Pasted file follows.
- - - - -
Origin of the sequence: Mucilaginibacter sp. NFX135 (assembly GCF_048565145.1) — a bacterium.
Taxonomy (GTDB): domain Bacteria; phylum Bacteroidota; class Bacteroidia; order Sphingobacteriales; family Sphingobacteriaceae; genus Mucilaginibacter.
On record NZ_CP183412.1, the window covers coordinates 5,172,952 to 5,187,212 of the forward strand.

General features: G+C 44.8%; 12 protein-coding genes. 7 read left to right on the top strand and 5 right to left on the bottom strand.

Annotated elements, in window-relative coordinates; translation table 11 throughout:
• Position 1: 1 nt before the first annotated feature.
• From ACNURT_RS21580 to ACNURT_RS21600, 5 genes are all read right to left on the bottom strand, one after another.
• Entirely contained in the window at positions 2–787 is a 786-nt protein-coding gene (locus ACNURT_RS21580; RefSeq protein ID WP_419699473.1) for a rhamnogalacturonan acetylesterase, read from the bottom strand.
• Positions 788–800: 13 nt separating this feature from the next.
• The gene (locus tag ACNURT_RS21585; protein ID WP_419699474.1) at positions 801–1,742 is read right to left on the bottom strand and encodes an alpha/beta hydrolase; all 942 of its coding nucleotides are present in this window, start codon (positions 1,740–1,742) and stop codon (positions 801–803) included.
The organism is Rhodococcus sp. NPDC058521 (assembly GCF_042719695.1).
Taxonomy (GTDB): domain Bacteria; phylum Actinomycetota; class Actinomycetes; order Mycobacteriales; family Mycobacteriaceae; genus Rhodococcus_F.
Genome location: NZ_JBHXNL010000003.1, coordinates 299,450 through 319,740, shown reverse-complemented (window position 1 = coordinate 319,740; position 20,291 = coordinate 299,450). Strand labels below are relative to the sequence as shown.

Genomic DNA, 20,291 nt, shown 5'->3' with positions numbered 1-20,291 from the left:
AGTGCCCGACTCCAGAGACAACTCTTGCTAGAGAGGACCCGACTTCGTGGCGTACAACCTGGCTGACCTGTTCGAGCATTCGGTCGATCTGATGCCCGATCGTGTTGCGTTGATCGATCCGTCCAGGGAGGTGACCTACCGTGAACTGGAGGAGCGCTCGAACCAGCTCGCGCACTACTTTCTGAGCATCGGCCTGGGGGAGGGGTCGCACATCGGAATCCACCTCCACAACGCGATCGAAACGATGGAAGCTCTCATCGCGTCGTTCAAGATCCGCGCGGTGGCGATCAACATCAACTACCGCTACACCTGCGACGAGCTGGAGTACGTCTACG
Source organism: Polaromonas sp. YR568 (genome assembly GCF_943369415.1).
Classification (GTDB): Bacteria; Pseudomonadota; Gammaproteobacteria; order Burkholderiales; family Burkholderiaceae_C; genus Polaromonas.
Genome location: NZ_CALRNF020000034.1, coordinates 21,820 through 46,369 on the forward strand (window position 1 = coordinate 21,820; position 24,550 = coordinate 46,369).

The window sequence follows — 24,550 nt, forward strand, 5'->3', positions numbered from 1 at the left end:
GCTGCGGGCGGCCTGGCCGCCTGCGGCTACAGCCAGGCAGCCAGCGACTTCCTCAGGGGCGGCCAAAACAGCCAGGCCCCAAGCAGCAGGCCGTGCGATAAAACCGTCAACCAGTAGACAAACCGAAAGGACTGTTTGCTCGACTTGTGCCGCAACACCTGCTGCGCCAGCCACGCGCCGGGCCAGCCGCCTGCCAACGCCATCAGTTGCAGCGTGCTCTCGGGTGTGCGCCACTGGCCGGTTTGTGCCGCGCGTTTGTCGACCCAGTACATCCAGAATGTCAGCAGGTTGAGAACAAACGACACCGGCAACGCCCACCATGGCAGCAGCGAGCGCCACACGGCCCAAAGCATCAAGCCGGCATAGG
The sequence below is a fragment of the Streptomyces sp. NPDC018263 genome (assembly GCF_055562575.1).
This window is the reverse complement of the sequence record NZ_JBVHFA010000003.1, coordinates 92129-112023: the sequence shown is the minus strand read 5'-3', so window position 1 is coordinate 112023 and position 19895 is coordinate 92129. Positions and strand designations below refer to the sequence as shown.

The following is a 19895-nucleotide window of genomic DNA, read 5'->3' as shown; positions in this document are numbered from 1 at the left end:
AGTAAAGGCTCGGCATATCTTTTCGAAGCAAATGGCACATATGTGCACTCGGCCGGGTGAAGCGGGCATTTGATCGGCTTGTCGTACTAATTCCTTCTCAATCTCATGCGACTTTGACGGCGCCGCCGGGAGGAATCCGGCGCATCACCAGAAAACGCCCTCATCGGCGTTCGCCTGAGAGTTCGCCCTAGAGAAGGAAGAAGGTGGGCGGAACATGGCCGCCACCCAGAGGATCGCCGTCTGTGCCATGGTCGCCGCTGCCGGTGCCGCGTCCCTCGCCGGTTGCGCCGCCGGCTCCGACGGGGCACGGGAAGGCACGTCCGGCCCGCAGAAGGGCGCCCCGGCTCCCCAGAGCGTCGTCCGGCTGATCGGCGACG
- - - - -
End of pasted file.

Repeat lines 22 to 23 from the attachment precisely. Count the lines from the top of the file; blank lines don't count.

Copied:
This window is the reverse complement of the sequence record NZ_JBVHFA010000003.1, coordinates 92129-112023: the sequence shown is the minus strand read 5'-3', so window position 1 is coordinate 112023 and position 19895 is coordinate 92129. Positions and strand designations below refer to the sequence as shown.

The following is a 19895-nucleotide window of genomic DNA, read 5'->3' as shown; positions in this document are numbered from 1 at the left end: